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lagius his doctrine touching the conversion of a sinner. First, he supposeth a possibility in nature, whereby a man may will and do good. Secondly, a corruption in act, whereby a man doth will and do the contrary. Thirdly, an exciting grace from God, whereby the mind is enlightened, and the will persuaded (upon consideration of the promises and threats propounded) to forsake that lewd course of life, and to will and do the things that are good and holy. Fourthly, an act of the free will, thus prepared by God's exciting grace: whereby a man (without any further help from God) doth voluntarily yield unto these good motions; and so "runneth unto God, desireth to be ruled by him, hangeth his will upon God's will, and by adhering unto him is made one spirit with him.” Fifthly, an assisting grace, whereby God guideth the will thus converted, and inclineth the heart whither it pleaseth him.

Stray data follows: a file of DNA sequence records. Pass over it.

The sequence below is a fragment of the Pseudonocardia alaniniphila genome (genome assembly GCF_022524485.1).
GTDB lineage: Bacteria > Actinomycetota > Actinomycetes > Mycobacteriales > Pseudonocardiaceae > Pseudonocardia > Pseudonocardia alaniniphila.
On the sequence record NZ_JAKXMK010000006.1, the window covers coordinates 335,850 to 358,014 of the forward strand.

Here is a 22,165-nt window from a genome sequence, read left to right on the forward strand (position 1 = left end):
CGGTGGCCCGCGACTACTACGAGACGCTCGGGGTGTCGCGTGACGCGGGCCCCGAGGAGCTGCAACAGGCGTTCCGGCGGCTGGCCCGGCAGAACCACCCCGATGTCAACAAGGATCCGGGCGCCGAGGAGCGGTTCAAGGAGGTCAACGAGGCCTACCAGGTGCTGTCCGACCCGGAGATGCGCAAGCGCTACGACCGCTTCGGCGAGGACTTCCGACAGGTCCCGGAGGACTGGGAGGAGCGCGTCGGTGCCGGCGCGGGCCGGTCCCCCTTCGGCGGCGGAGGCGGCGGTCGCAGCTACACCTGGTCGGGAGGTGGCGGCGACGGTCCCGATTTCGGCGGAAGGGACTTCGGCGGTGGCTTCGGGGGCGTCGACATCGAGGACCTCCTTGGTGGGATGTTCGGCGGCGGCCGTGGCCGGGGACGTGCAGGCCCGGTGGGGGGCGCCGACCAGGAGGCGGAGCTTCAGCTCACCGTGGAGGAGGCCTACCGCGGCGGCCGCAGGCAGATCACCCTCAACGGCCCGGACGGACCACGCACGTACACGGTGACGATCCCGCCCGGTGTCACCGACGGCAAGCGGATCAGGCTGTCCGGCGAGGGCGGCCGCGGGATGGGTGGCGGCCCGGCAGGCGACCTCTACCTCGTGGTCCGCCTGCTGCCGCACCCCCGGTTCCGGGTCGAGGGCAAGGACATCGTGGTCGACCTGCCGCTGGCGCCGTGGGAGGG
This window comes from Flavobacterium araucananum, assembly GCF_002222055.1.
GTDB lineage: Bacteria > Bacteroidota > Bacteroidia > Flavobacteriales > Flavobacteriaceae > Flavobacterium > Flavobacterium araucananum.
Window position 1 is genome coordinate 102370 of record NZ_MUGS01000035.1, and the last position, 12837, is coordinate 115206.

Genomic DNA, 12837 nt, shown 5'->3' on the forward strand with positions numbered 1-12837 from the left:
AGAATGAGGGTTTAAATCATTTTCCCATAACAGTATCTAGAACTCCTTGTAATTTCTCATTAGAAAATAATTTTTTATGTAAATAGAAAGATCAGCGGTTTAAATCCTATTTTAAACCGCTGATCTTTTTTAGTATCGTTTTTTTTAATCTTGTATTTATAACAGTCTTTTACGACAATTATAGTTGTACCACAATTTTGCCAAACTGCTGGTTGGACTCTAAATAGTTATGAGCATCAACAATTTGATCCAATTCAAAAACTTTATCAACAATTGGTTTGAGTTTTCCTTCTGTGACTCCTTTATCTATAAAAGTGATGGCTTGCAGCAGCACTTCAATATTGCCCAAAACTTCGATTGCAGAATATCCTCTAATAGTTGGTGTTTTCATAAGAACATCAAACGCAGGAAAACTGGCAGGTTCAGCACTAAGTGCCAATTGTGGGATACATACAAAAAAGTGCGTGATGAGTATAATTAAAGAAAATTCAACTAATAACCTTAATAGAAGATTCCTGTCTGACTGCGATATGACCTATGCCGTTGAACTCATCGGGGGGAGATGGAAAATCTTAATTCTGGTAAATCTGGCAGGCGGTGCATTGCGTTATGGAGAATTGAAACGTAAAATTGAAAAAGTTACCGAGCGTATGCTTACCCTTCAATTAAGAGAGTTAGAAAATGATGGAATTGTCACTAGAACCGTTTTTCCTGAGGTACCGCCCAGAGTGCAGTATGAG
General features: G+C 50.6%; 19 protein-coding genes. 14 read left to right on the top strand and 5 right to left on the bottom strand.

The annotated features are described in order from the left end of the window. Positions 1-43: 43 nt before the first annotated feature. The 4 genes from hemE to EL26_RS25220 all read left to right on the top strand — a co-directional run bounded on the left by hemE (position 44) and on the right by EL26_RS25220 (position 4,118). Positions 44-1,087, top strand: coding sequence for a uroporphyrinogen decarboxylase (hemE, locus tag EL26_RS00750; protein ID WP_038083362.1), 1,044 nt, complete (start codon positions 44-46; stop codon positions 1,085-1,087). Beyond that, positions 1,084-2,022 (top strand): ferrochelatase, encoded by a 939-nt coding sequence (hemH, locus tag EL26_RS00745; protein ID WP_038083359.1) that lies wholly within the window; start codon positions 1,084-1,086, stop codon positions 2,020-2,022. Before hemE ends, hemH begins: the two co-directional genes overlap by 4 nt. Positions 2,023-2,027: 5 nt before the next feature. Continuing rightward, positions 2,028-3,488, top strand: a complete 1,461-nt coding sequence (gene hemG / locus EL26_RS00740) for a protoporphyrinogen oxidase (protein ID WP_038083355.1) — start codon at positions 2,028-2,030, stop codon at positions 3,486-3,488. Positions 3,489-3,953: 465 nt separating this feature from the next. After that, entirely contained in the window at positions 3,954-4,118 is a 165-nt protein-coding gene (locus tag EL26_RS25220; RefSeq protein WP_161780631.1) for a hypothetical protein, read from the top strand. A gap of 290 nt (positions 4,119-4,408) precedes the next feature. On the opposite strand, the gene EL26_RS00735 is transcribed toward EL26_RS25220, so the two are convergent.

We see three kinds of grace here commended unto us by Pelagius, the first, a natural grace, as he fondly termed it, bringing with it a bare possibility only to will and do good: which he said was not given according to merits, because he held it to be given at the very beginning of man's being, before which he could not possibly merit any thing; the second, an exciting or persuading grace, imparted unto such as were "given to earthly lusts, and like brute beasts affected only present things;" who being in that case, were far from meriting any good thing at God's hands: and in that regard he affirmed, that this grace likewise was given without any respect to precedent merits; the third, an assisting grace, by which God doth guide and incline the heart of the converted sinner, to the doing of all good : and this he maintained to be given as a reward to that act of the free will, whereby it yielded to the persuasions of the former exciting grace, and so did actually convert itself to God. Now this is the presumption which St. Augustine condemneth so much in these men, that they durst say: “ We work to merit that God may work with us;” that they “ would first give to God, that it might be recompensed to them again: namely, they first give somewhat out of their free will, that grace might be rendered to them again for a reward;" that they were of opinion: “ that our merit consisted in this, that we were with God, and that his grace was given according to this merit, that he should also be with us : that our merit should be in this, that we do seek him, and according to this merit, his grace was given that we should find him.” For they that followed Pelagius (refining herein a little the doctrine of their master, and delivering it in somewhat a more plausible manner) declared that they merits, which they held to go before grace and to procure grace, were, asking, seeking, and knocking: and that “grace was given, not according to the merit of our good works,” which they did acknowledge to be an effect, and not a cause of this grace,